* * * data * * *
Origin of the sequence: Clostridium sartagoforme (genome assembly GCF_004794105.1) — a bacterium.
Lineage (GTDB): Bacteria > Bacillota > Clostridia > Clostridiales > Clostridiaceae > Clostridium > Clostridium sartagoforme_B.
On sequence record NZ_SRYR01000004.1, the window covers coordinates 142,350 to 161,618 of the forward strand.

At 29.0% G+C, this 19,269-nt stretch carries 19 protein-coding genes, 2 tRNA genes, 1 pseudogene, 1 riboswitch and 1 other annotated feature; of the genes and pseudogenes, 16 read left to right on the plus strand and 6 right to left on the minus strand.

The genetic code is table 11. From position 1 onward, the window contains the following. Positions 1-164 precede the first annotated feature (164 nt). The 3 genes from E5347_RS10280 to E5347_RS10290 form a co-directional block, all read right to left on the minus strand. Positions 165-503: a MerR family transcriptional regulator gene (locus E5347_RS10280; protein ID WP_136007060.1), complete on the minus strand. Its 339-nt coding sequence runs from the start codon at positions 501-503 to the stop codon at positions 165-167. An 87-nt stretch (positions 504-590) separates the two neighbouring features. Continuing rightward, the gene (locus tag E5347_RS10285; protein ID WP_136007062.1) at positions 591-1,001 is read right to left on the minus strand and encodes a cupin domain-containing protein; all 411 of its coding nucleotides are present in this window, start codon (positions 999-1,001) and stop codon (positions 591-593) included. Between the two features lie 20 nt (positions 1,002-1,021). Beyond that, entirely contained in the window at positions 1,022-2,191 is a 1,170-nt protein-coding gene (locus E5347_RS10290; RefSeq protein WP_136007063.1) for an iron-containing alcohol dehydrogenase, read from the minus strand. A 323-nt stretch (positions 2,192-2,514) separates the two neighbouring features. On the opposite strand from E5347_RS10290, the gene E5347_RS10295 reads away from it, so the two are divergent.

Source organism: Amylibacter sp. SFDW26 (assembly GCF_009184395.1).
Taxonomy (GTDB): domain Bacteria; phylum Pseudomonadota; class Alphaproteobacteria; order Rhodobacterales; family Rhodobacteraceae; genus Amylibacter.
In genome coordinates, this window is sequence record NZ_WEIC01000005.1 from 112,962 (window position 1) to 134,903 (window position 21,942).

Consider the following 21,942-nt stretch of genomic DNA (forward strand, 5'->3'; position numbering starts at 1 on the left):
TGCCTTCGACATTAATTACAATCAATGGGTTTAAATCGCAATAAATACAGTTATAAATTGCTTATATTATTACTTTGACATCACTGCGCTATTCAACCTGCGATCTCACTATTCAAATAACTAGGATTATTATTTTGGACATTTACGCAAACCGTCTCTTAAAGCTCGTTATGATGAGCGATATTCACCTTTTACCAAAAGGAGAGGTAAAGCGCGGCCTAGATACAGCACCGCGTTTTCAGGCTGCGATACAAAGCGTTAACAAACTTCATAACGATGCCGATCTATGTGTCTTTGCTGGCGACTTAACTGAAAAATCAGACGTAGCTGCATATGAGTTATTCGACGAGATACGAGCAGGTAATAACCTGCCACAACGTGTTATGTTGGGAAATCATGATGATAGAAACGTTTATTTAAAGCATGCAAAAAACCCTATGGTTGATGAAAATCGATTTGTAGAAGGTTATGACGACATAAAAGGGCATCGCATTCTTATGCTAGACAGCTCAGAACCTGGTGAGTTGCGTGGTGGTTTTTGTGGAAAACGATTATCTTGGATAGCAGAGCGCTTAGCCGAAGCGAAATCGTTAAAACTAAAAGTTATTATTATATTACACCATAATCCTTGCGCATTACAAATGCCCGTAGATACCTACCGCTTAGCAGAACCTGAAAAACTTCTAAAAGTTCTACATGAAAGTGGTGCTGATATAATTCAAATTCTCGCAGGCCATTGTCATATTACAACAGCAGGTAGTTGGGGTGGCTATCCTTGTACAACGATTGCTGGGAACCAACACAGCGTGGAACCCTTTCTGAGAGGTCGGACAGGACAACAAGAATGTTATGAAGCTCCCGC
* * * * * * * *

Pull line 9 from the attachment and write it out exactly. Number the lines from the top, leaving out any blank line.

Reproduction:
Consider the following 21,942-nt stretch of genomic DNA (forward strand, 5'->3'; position numbering starts at 1 on the left):